"We want to say, 'Hey world. Look at what's about to happen. It's so exciting. But make sure you get and stay on the right side of change.'"

Ark sends out a daily trading update on which stocks its exchange-traded funds are buying and selling. The firm also holds regular webinars and podcasts, and Wood even invited people to join the company's brainstorming sessions in the interview.

Ark funds back five key "disruptive innovation" themes, such as artificial intelligence and blockchain. Its flagship ARK Innovation ETF (ARKK), managed by Wood, soared by 150% in 2020 and has seen a compounded annual growth rate of 37% over the past five years.

But its performance faltered in 2021, when it fell 21%. It is down more than 23% year to date, as of Friday's close.

Asked whether Ark's transparency will make it easy for retail traders to mirror its strategy, she said part of the mission is to restore trust in Wall Street, which was dented by the 2008 financial crisis. 

"We wanted to bring transparency and democratization into investing in innovation; we consider ourselves the closest you'll find to a venture capital firm in the public equity markets."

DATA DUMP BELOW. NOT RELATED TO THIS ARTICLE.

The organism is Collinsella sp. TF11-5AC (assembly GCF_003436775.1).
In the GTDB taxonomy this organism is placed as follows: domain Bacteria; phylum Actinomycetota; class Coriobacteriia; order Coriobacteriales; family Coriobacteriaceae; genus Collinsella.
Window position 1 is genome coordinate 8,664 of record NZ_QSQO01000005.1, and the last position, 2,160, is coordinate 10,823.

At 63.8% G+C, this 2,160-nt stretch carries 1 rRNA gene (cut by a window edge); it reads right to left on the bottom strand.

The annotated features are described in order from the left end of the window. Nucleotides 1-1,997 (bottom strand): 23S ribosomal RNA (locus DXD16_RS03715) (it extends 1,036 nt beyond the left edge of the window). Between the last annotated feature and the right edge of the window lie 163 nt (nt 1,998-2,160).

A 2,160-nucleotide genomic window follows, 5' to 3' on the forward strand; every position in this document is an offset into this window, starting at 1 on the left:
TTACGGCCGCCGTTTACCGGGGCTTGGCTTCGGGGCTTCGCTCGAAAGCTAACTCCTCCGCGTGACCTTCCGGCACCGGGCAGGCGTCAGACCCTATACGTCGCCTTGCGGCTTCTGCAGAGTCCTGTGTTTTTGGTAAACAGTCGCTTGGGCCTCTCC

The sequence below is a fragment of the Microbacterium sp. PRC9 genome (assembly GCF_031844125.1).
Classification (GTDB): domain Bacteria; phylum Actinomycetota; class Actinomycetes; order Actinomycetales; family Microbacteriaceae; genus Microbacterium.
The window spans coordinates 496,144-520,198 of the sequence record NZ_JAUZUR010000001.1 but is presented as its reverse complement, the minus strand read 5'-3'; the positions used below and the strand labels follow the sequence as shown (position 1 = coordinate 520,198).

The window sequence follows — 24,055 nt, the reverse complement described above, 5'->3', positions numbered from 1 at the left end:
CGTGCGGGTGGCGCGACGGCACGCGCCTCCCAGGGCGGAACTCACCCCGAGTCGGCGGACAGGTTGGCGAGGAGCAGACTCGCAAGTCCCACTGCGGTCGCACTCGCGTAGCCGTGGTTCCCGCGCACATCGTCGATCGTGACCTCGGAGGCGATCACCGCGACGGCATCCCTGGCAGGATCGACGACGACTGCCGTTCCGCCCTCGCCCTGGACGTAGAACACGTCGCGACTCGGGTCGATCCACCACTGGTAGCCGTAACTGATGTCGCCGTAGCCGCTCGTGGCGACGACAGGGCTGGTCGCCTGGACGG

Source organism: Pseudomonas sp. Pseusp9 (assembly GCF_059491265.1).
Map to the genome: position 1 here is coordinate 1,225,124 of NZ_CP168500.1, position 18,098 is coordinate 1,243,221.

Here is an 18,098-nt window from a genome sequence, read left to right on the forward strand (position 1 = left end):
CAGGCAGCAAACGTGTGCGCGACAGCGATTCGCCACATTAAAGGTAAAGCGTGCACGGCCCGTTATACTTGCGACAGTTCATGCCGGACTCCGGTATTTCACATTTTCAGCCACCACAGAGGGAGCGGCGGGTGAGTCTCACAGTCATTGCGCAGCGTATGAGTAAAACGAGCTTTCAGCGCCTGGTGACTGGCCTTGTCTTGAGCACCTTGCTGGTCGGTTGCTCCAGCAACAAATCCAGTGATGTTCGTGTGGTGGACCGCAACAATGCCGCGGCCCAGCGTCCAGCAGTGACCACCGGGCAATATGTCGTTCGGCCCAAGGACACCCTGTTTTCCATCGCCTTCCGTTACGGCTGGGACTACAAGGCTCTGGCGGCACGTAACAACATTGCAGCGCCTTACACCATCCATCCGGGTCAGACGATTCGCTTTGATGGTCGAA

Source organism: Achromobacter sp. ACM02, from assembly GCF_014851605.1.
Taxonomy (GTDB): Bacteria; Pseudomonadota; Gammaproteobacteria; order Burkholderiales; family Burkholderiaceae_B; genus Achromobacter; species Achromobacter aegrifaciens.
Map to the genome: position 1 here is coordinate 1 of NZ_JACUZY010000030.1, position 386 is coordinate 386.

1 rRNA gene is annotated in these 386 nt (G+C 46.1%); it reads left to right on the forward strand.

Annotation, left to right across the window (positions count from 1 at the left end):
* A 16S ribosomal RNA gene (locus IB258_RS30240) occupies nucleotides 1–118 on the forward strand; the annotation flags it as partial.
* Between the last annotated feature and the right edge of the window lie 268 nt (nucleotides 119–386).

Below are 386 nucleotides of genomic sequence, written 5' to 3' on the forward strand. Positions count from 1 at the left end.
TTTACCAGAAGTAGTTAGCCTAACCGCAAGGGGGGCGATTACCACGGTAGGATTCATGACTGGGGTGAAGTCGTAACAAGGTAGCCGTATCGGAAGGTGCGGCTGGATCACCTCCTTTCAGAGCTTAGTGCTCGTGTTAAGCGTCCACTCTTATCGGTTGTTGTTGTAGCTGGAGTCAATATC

In March, Wood said she believes individual investors could lead the charge in bringing a shift to the heavily indexed or benchmark approach to investing, according to a CNBC report.

Retail traders, or individual investors, have invested heavily in the markets over the past year. The Reddit meme-stock frenzy in early 2021 led to a sharp increase in trading, due largely to social media. 

In the interview, Wood justified the behavior of amateur investors who banded together to go after hedge funds that had bet against their favored stocks, such as movie-theater chain AMC and video game retailer GameStop.

"We tend to base all our investment decisions on our research. Some people base their investment decisions on technicals," she said.